Top of pagePrevious messageNext messageBottom of page Link to this message

Aonghus (62.77.191.130 - 62.77.191.130)
Posted on Wednesday, May 05, 2004 - 04:19 am:   Edit Post Print Post

Some more ingredients to the discussion

I personally know a Czech, a German, a Swede and a 2nd Generation Irish emigrant brought up in England who are all fluent Irish speakers. None of them has an accent which could be attributed to there native country. The German lives in Derry, and spends a lot of time in Donegal - so he speaks with an Ulster accent. The swede spends a lot of time in Corca Dhuibhne - no prizes for guessing his accent.

The Czech and the guy brought up in England have no particular accent that I notice - which means it's probably close to mine. Which, pacé Rómán, is probably best described as "Leinster educated".

And they all learned the language as adults.

I was quite surprised to hear the guy brought up in England speaking English - since his englich accent was very obvious.

I myself speak German with a pronounced Berlin accent, and English and Irish with what is best described as "Leinster educated" accent (I pronounce my th's ).

Accents, dialects and languages are complicated things, like anything to do with humans.

Top of pagePrevious messageNext messageBottom of page Link to this message

Fear na mBróg (159.134.102.147 - 159.134.102.147)
Posted on Wednesday, May 05, 2004 - 08:46 am:   Edit Post Print Post

Have you ever wondered to yourself why we humans don't have are own built-in method of communication? We had to develop our own language. And ofcourse then, there was going to be seperate languages around the world and we wouldn't be able to communicate with each other. Maybe it was to alienate us throughout the stone, bonze, iron age? All part of the Masterplan?

Anyone here ever read the book "The Human Animal"? It's very good. It trys to explain everything about the Human in the context of being an animal. It shows how, when a person collapses on a street in a small town, people run to assist; but in a large city, like NY, nobody batts an eyelid. The bigger the world gets, the lonier it gets. There's also a chapter on sexuality that goes into great detail and explanation and it really does proves the point that humans are the most sexual animal on the earth. There's bits about body language in there too, all sorts of stuff. One neat thing was how it showed that large groups of "people" united together mimick each other's body language, and it showed a picture of a crowd at a football match, all of them with their hands raised in the air. Leabhar maith.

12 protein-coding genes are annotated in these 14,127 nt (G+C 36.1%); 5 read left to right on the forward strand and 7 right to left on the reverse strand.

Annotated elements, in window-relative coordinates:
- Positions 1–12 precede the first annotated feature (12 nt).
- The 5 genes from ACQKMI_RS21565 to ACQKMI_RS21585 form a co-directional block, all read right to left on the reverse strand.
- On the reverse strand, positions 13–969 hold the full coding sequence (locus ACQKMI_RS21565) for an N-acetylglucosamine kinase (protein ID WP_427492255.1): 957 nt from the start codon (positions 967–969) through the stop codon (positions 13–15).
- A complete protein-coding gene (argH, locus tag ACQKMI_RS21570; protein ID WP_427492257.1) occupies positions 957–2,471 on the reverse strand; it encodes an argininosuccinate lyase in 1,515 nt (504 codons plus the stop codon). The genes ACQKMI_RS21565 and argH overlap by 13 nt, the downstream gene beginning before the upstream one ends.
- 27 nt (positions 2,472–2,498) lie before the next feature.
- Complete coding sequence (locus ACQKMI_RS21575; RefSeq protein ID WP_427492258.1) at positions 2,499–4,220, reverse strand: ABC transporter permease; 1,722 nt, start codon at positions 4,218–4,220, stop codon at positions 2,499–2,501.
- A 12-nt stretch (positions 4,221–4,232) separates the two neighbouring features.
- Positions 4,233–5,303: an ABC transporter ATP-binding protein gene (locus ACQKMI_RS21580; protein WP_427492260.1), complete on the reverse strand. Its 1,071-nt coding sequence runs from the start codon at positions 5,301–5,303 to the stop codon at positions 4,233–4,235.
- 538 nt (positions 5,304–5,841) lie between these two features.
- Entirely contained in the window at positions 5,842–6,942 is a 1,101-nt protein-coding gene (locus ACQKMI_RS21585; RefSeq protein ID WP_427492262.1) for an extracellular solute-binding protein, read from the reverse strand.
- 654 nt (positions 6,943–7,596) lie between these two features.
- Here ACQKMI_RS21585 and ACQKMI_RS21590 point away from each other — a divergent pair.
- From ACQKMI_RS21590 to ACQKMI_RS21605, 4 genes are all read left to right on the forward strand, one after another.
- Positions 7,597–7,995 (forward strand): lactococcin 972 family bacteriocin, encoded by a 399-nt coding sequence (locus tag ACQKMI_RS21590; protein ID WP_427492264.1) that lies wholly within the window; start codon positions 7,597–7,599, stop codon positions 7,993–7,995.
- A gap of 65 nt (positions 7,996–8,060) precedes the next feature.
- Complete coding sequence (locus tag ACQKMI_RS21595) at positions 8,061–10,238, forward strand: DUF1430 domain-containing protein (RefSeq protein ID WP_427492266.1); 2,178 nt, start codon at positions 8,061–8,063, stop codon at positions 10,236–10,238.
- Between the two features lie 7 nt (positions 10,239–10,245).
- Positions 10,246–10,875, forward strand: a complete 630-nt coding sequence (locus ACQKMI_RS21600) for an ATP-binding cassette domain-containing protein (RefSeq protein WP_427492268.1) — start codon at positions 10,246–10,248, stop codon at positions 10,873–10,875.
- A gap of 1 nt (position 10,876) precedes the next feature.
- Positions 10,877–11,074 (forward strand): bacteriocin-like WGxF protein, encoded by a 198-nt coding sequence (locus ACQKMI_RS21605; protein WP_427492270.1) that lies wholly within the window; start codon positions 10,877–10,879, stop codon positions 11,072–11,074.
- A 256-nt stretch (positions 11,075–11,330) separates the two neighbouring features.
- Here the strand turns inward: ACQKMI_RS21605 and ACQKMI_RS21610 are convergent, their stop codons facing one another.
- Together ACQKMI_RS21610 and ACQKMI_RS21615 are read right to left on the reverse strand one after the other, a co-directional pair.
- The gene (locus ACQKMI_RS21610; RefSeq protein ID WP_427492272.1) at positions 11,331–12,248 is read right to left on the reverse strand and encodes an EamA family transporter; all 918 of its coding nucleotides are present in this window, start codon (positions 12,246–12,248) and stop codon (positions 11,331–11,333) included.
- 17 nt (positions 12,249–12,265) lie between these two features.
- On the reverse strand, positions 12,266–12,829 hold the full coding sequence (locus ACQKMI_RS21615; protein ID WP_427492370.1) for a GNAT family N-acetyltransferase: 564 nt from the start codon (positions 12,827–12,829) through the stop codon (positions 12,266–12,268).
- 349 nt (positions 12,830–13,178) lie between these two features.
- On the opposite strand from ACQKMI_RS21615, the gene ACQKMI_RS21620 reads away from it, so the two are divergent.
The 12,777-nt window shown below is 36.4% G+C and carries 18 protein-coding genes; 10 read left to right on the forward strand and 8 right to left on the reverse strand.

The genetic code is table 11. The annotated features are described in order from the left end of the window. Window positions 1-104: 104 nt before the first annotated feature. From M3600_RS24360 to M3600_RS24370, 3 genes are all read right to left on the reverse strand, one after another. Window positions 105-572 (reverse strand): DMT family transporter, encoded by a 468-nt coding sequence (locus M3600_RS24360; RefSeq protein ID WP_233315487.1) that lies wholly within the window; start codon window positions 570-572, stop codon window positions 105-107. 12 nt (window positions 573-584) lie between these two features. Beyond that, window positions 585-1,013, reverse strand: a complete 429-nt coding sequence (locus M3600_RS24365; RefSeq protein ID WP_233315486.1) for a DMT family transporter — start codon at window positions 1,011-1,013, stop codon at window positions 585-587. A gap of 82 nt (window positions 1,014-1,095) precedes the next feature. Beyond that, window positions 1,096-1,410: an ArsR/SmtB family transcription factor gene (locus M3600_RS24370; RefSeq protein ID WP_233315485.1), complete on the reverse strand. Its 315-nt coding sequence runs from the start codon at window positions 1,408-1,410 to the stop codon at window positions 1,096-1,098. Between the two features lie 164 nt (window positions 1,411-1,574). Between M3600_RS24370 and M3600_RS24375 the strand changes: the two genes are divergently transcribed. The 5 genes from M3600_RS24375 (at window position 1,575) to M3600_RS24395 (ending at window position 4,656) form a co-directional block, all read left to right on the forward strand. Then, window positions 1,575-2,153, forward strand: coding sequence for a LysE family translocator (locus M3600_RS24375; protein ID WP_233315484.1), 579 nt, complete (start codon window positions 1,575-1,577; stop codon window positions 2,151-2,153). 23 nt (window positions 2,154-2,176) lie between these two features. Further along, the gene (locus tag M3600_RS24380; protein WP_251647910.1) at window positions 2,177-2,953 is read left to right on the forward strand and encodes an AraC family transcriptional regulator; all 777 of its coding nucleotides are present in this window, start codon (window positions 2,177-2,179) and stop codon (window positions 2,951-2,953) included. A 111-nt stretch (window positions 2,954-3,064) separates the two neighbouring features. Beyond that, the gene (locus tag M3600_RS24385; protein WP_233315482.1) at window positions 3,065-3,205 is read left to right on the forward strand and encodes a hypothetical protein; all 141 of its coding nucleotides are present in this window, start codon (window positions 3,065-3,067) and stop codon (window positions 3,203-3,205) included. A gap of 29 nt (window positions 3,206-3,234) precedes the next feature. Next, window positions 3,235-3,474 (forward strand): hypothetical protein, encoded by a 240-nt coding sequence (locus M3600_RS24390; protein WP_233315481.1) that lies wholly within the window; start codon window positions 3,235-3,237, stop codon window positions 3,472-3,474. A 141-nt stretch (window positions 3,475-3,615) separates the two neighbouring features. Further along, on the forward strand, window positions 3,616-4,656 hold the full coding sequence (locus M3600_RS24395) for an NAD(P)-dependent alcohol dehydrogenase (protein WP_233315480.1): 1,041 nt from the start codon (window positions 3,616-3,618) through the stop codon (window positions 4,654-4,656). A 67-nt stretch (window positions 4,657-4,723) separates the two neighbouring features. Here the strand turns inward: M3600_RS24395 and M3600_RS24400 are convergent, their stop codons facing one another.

Top of pagePrevious messageNext messageBottom of page Link to this message

Fear na mBróg (159.134.102.147 - 159.134.102.147)
Posted on Wednesday, May 05, 2004 - 08:48 am:   Edit Post Print Post

A Aonghuis, 'bhfuil tú ag rá go labhraíonn tú teanga áirithe le blas áirithe agus teanga áirithe eile le blas áirithe eile? Ní raibh 'fhios agam riamh go ndearnadh daoine é sin!

Top of pagePrevious messageNext messageBottom of page Link to this message

Aonghus (62.77.191.130 - 62.77.191.130)
Posted on Wednesday, May 05, 2004 - 10:12 am:   Edit Post Print Post

Táim, go deimhin. Agus is minice a léitheid ná a mhalairt de réir mo thaithí.

Má bhíonn blas láidir ó theanga amháin ag duine ag labhairt teanga eile, is minic nach bhfuil greim ceart aige ar an dara teanga.

Ní ionann san agus a rá nach bhfuil blas Bléa Cliathach ar Ghaeilge daoine airithe, ná a rá nach bhfuil greim acu ar an dteanga. Tá pobal Ghaeilge i mBleá Cliath le fada, agus blas acu a bhfuil lorg Bhéarla Bléa Cliath air dá bharr. Thugas suntas dhó gurbh shin a bhlas a bhraitheas a bhí ag Daniel Wu i "Yu Ming is ainm dom"!

Top of pagePrevious messageNext messageBottom of page Link to this message

Adam. (68.2.73.235 - 68.2.73.235)
Posted on Sunday, May 16, 2004 - 01:50 pm:   Edit Post Print Post

Here are sounds for all lenited consonants:

b ---> bh sounds like v (if slender) or w (if broad)
c ---> ch sounds like the ch in Loch or the german Bach or Ich or Hebrew l'chaim or channukah
d ---> dh sounds like y (if slender) or like gargling if broad (it's like ch, but with voice behind it)
f ---> fh is silent
g ---> gh sounds exactly like dh
m ---> mh sounds exactly like bh
p ---> ph sounds like f
s ---> sh sounds like h
t ---> th sounds like h

~Adam.

Add Your Message Here
Posting is currently disabled in this topic. Contact your discussion moderator for more information.


©Daltaí na Gaeilge